Tips for researching colleges from home - Part 2
Earlier this week I provided some insight into how schools look at your academic aptitude and I provided a resource for researching schools based on your current academic profile. Now we will expand on that and add Social Fit. Why is "fit" so important? A college can have all of the academic resources you need, but if you are not in a place where you feel comfortable socially and emotionally, you are less likely to have a successful college experience. How can you get a sense of which schools to include on your list? Here are some great resources:
1) Fiske Guide to Colleges - this guide provides detailed descriptions over more than 300 colleges and universities in the U.S. It provides ratings on academics, social life and quality of life. A rating of three telephones indicates a typical college social life - four telephones would indicate that the students are a bit more social than average and five telephones clearly suggests that it is a party school. Students were selected to complete a questionnaire that assessed a variety of aspects of campus life - housing, dining, entertainment, student culture, accessibility of professors - and feedback from the questionnaire was used to create comprehensive descriptions of what life is like on the campus. While this guide is not readily available as an online resource, it is integrated online with some college planning software systems like the one I use with my clients, Guided Path. You can, however, find it in ebook format.
2) Campus Reel - this site was featured in my post about virtual tools, but I mention it here because it provides videos that were generated by students and will give you first-hand insight into life on a particular campus from the student perspective. The site allows you to search by geography, by size, and by competitiveness to help narrow down the pool.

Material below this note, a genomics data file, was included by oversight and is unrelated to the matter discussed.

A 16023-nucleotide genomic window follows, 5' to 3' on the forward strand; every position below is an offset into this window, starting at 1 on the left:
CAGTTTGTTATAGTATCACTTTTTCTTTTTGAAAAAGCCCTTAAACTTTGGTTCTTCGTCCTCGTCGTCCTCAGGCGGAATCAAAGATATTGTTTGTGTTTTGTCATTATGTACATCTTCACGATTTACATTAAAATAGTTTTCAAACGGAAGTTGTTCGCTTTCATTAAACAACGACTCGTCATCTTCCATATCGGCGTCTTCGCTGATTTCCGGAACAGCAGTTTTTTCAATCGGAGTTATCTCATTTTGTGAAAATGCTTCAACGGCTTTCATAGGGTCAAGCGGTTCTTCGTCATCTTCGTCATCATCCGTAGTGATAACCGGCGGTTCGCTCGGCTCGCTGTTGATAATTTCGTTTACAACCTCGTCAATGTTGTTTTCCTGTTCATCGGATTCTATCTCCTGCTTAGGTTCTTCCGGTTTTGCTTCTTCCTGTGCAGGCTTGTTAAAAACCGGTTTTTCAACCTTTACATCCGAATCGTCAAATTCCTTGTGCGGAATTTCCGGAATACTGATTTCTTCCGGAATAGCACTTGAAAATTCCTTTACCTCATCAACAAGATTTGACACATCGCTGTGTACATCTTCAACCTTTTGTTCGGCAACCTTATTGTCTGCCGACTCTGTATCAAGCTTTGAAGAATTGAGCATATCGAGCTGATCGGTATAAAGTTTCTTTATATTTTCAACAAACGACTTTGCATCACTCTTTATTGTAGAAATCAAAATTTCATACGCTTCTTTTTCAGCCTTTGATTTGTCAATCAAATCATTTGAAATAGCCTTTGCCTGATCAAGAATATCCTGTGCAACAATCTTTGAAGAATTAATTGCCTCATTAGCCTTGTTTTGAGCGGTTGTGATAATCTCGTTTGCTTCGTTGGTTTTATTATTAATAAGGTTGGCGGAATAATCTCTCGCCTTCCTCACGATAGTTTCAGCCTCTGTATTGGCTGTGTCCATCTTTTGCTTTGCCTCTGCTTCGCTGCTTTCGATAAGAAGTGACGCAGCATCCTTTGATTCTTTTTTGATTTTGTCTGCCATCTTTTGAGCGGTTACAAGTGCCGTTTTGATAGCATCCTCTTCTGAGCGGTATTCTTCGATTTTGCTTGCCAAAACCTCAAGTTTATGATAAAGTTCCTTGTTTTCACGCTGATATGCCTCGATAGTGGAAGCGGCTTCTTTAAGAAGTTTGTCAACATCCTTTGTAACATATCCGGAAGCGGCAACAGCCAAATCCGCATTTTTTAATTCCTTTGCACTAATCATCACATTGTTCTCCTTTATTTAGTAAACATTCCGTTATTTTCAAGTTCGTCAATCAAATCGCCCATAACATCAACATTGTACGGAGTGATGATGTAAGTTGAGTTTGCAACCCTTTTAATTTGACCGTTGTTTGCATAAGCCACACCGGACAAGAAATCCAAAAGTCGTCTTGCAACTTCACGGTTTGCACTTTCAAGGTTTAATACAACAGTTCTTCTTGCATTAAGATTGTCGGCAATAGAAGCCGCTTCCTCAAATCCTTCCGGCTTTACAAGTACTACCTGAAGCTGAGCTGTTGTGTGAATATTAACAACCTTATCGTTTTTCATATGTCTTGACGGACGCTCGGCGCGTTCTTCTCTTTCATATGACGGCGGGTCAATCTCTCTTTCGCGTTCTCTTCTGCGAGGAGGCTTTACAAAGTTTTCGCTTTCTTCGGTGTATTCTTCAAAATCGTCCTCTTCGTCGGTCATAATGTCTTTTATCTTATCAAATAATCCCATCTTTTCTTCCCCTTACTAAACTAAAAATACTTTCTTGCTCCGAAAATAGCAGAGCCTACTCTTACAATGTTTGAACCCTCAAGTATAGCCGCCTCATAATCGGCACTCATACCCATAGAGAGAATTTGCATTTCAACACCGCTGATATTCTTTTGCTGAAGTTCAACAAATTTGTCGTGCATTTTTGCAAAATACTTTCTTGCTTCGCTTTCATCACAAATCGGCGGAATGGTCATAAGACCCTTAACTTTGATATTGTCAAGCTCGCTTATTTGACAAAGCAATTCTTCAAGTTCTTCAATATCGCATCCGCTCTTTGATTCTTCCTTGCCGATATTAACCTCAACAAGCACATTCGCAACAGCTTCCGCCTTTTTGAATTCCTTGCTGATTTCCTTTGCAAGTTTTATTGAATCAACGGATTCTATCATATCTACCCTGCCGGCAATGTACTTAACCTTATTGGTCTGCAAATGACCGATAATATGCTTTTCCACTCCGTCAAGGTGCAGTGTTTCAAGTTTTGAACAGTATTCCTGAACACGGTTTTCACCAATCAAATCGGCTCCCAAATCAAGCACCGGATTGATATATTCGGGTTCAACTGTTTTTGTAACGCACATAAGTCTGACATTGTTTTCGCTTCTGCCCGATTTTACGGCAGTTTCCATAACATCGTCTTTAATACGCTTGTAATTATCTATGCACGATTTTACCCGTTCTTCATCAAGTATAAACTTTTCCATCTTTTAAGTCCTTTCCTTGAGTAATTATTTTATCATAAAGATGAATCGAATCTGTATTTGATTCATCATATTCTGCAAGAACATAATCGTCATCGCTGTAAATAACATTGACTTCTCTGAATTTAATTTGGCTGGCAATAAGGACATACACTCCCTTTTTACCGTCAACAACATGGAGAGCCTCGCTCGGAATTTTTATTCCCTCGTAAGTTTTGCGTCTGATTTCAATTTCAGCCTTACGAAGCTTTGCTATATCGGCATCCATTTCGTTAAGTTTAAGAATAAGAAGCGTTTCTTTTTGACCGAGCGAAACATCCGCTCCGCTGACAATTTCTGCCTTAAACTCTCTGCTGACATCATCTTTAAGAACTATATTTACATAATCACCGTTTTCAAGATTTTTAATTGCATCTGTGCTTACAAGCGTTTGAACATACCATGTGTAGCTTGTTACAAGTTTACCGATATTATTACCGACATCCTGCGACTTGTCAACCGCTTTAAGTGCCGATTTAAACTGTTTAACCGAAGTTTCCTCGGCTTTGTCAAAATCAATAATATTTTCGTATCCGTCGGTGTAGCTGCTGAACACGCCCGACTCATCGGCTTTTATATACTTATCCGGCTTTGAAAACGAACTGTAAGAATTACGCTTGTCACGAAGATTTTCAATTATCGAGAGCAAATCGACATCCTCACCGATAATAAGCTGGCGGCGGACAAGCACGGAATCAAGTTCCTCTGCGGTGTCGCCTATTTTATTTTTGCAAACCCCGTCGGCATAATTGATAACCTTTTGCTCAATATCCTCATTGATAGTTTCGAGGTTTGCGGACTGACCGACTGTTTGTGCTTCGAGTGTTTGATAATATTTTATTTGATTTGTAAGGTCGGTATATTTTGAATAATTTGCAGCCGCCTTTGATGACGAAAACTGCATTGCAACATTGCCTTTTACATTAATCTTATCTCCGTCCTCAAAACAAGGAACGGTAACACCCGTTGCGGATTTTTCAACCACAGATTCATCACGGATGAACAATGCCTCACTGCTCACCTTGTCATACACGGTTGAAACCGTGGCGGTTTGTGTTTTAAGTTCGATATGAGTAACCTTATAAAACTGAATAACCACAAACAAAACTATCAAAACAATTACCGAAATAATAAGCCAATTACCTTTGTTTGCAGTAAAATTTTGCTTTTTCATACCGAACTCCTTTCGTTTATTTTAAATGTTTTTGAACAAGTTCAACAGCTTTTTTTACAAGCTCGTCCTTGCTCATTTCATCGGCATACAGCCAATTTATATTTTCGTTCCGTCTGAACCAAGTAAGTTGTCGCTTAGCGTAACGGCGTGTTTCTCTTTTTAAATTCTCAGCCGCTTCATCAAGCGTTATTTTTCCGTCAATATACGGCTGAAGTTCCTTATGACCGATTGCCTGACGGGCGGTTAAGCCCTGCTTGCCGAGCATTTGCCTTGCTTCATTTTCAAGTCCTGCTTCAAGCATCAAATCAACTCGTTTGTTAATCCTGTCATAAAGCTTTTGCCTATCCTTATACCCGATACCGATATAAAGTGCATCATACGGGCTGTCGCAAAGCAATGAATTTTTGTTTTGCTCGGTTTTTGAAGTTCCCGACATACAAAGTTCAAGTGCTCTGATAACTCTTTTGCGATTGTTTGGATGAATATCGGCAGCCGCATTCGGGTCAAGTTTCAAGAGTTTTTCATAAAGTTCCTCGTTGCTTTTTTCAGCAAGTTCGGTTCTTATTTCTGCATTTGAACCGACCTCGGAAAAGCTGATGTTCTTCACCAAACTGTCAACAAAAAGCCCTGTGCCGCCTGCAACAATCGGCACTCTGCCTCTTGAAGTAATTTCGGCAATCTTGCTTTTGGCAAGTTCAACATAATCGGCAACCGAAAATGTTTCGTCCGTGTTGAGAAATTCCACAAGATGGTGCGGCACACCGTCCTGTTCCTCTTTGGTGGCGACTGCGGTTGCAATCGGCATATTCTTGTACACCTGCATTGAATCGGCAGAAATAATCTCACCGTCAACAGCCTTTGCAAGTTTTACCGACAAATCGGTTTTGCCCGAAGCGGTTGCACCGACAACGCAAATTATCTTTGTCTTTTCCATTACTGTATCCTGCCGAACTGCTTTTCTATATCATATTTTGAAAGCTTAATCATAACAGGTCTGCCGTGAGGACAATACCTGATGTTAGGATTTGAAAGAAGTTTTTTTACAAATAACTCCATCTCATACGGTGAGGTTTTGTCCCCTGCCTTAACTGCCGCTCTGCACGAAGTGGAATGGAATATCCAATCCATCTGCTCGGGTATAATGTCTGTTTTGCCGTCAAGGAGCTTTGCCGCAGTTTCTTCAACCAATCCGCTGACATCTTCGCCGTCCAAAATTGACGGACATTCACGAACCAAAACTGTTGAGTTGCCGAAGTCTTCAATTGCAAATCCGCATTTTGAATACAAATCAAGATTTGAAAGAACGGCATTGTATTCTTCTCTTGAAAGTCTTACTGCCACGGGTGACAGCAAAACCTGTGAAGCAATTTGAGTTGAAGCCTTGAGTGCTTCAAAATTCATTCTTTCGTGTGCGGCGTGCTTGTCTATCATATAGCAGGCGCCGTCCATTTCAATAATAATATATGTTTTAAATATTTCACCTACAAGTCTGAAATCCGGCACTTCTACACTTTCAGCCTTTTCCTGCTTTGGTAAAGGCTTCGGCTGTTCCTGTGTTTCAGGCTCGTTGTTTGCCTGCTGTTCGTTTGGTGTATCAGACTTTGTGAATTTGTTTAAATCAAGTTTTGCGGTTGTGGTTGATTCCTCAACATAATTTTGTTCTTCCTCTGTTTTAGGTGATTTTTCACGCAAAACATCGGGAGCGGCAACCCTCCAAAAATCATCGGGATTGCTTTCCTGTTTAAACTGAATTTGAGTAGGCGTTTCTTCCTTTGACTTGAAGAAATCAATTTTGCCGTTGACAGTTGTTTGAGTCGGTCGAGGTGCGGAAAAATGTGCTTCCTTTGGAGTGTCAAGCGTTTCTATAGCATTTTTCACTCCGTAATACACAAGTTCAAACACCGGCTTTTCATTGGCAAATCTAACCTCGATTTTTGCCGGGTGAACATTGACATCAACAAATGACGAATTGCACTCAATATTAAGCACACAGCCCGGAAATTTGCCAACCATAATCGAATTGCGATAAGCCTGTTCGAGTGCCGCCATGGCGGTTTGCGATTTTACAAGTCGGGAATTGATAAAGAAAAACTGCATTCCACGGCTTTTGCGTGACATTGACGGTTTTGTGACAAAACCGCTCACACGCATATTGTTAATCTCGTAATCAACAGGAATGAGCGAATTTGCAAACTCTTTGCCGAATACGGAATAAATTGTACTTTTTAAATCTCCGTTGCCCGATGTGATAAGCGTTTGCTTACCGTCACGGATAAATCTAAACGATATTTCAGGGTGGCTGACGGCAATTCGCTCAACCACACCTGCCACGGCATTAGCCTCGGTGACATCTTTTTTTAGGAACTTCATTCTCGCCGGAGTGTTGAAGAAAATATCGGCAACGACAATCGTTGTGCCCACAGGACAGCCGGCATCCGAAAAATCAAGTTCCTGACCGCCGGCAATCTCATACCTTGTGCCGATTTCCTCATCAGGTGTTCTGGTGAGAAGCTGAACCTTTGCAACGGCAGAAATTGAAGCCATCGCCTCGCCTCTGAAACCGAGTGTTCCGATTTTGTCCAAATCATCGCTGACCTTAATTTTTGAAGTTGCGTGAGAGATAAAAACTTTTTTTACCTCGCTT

3) Unigo lets you create a profile and generate a list of schools that match your needs. It asks questions about your academic background, your learning style and your adaptability. As you complete questions, it narrows down the schools that would be a good match.
4) CollegeXpress is a terrific resource for coming up with a list of schools that meet specific criteria like "Colleges where geek is chic" or "Colleges for the shy student" or "Colleges that build moral character." You can research all sorts of categories and learn interesting tidbits about schools that may surprise you.
5) College Scoops is a new company that is designing resources to help students plan for campus visits. You can purchase e-books on particular colleges that offer comprehensive feedback from students and parents to help you learn more about a school from people who have already been down this road before.